Varina’s heart was broken when Winnie passed away in 1898. Following a bout with double pneumonia, she too died on October 16, 1906 in her apartment overlooking Central Park. She was eighty years old, and was survived by only one of her six children (a daughter), and several grandchildren and great-grandchildren. Following a funeral procession through the streets of New York City, her body was returned to Richmond and laid to rest beside Jefferson and Winnie in Hollywood Cemetery. 

     One of Varina’s last remaining prized possessions, her diamond and emerald wedding ring, was housed in the museum at Beauvoir, but when Hurricane Katrina hit, the ring was lost. Amazingly, it was discovered on the grounds a few months later, and returned to its rightful place at Beauvoir. 

Women of the Confederacy (Pt. 7)

April is Confederate History Month. Because I began posting this series last month in honor of Women’s History Month, I would like to continue the series throughout the month of April to highlight women who helped the Confederate cause. I hope you enjoy.

Lottie and Ginnie Moon 

moon-I    Moon 2

During the American Civil War, two sisters went above and beyond the call of duty to prove their allegiance to the Confederate cause, and their daring adventures become legendary. Although they worked individually, together they became two of the South’s most notorious spies. 

     The girls were both born in Virginia, but when they were young, their father, a physician, moved the family to Oxford, Ohio. (Their home is on the National Register of Historic Places.) Both girls were popular and had many suitors. Charlotte, the oldest, who was known as “Lottie,” became engaged to none other than Ambrose Burnside. Legend has it that she was a runaway bride who jilted him at the altar. She eventually married Jim Clark, who became a Common Pleas judge.  

     At the onset of the Civil War, Lottie was 31, and her younger sister, Virginia, or “Ginnie,” was 16. When their father died, their mother, Cynthia, enrolled Ginnie in school at the Oxford Female College. However, the school was pro-abolitionist, and Ginnie did not share the same sentiment. She asked the school president to allow her to move to Tennessee to be with her mother, but the president refused. In retaliation, Ginnie shot out every star on the U.S. flag that flew over the college grounds. She was immediately expelled, so she traveled to Memphis to stay with Cynthia. The two wrapped bandages and nursed wounded soldiers, and after Memphis fell in June 1862, Ginnie passed through enemy lines, sneaking supplies and information while pretending to meet a beau.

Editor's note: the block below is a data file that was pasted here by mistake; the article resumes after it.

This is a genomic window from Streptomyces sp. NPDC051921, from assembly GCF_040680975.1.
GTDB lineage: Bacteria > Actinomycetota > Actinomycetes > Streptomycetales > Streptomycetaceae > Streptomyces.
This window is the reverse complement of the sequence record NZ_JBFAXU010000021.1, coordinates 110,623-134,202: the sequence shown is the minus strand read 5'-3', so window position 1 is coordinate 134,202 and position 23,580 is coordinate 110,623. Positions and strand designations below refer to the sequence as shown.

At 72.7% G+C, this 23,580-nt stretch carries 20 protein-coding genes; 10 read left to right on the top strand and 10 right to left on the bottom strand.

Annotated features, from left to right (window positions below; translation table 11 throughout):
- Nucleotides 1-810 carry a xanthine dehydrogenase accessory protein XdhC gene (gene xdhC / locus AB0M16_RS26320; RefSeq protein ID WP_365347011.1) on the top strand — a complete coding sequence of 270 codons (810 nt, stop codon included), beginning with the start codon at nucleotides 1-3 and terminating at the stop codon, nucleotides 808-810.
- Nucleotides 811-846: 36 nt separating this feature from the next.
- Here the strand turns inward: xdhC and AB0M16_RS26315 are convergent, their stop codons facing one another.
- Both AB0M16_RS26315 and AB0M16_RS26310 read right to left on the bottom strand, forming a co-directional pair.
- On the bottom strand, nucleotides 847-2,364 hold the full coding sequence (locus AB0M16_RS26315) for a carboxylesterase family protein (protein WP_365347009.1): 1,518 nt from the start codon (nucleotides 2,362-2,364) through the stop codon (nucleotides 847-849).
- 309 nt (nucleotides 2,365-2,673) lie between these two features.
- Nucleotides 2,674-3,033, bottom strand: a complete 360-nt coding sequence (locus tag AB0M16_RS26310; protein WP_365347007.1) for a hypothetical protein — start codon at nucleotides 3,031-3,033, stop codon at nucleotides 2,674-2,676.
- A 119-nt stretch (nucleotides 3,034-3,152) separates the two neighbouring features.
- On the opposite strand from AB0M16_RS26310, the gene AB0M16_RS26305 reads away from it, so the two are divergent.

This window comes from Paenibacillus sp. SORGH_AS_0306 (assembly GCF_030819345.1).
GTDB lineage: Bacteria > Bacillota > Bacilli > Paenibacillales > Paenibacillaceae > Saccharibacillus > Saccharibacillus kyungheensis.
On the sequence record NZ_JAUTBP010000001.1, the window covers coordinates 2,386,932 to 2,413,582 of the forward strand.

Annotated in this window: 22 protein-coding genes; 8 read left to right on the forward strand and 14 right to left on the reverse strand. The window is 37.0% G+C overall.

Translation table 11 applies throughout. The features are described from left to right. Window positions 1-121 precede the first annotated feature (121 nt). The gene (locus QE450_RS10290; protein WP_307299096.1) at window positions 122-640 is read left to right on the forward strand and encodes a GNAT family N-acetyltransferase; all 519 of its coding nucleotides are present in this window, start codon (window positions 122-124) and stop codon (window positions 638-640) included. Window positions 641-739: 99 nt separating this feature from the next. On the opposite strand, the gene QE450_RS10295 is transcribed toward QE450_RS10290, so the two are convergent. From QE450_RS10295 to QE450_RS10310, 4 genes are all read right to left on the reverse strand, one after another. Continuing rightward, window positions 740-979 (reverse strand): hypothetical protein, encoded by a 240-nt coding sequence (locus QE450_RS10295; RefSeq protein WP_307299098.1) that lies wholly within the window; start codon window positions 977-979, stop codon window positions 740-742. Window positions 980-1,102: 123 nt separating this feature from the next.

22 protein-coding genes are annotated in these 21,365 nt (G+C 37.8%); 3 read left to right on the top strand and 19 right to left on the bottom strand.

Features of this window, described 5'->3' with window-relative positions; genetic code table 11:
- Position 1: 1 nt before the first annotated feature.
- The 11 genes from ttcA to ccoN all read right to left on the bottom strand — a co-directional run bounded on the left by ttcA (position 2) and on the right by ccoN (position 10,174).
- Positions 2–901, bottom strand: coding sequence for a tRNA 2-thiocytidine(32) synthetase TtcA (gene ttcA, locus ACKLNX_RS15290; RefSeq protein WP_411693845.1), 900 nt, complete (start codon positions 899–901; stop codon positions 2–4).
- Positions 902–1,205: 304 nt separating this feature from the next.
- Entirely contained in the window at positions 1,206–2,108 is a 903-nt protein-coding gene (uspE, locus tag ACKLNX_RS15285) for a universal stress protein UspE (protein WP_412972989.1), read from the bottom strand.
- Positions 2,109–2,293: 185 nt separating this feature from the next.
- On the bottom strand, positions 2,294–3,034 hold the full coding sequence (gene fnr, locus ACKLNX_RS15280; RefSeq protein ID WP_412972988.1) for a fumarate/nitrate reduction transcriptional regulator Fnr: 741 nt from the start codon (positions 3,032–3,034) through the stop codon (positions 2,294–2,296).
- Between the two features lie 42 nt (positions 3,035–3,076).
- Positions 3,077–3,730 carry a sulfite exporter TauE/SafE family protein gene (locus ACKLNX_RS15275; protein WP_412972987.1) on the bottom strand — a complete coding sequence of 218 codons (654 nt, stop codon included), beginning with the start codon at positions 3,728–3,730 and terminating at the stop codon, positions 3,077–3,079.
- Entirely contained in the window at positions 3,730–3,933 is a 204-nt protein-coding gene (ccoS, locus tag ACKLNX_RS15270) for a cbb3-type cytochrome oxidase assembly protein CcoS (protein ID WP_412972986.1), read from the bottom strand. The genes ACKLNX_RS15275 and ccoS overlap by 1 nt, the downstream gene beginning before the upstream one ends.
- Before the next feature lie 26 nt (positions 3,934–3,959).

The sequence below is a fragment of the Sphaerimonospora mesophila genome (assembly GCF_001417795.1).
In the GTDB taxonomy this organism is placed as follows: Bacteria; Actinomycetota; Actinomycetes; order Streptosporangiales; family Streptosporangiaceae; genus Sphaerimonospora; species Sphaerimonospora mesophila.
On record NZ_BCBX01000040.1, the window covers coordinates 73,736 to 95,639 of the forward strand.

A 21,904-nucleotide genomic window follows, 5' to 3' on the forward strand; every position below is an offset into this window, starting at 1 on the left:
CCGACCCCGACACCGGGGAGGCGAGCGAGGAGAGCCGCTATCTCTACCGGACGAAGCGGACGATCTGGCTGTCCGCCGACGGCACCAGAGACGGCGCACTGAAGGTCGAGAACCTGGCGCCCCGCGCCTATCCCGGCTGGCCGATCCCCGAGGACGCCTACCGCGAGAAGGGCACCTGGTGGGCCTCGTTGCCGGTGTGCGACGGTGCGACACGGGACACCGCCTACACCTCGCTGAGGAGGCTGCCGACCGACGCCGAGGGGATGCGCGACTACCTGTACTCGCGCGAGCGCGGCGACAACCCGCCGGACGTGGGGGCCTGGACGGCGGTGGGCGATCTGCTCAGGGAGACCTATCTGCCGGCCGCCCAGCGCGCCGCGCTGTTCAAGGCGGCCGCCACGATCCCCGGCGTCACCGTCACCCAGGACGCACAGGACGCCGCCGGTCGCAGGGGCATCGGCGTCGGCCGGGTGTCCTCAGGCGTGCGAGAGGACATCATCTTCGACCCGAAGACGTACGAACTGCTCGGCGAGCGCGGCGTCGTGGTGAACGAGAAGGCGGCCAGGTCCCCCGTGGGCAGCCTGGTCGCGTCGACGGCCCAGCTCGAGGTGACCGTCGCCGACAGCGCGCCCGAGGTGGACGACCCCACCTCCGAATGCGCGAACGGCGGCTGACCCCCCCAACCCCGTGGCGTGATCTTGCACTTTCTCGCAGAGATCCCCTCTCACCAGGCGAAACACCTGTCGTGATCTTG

Judge Price became involved with the Knights of the Golden Circle, an underground Confederate network, and received secret messages from the organization. When he got a dispatch requesting that a message be delivered to Kentucky, Lottie volunteered for the job, thus embarking on her career of espionage. Disguising herself as an old Irish woman, she took a boat from Ohio to Lexington, met Colonel Thomas Scott, and gave him the papers to deliver to General Kirby Smith. She then returned to Oxford by train, but not before using her acting talents to tearfully convince a Union general to ensure her passage north. Once she got a taste of the excitement of intelligence life, she delivered more messages. This attracted the attention of Confederate sympathizers in Canada, who invited her to Toronto. They set her up with forged papers, giving her claim as a British subject, and sent her back to the states. She traveled to Washington, supposedly met Secretary of War Stanton, and bluffed her way into Virginia by telling Union officials she needed to travel there for health reasons. 

    Meanwhile, Ginnie continued her work in Memphis, and in 1863, while she was in Jackson, Mississippi, she learned that valuable information needed to be dispatched to the Knights of the Golden Circle in Ohio. She volunteered and took her mother along, convincing her that they would be safe because they had relatives there. Union officials were now wise to women posing as Confederate spies, and Ginnie was no exception. (See propaganda cartoon below.) She and her mother arrived in Ohio un-detained, and received the necessary paperwork and supplies. They boarded a boat to return south, but one of the commanders became suspicious, so he ordered that the two be searched. Ginnie’s reaction was documented in her memoirs: 

“There was a slit in my skirt and in my petticoat I had a Colt revolver. I put my hand in and took it out, backed to the door and leveled it at him across the washstand. ‘If you make a move to touch me, I’ll kill you, so help me God!’”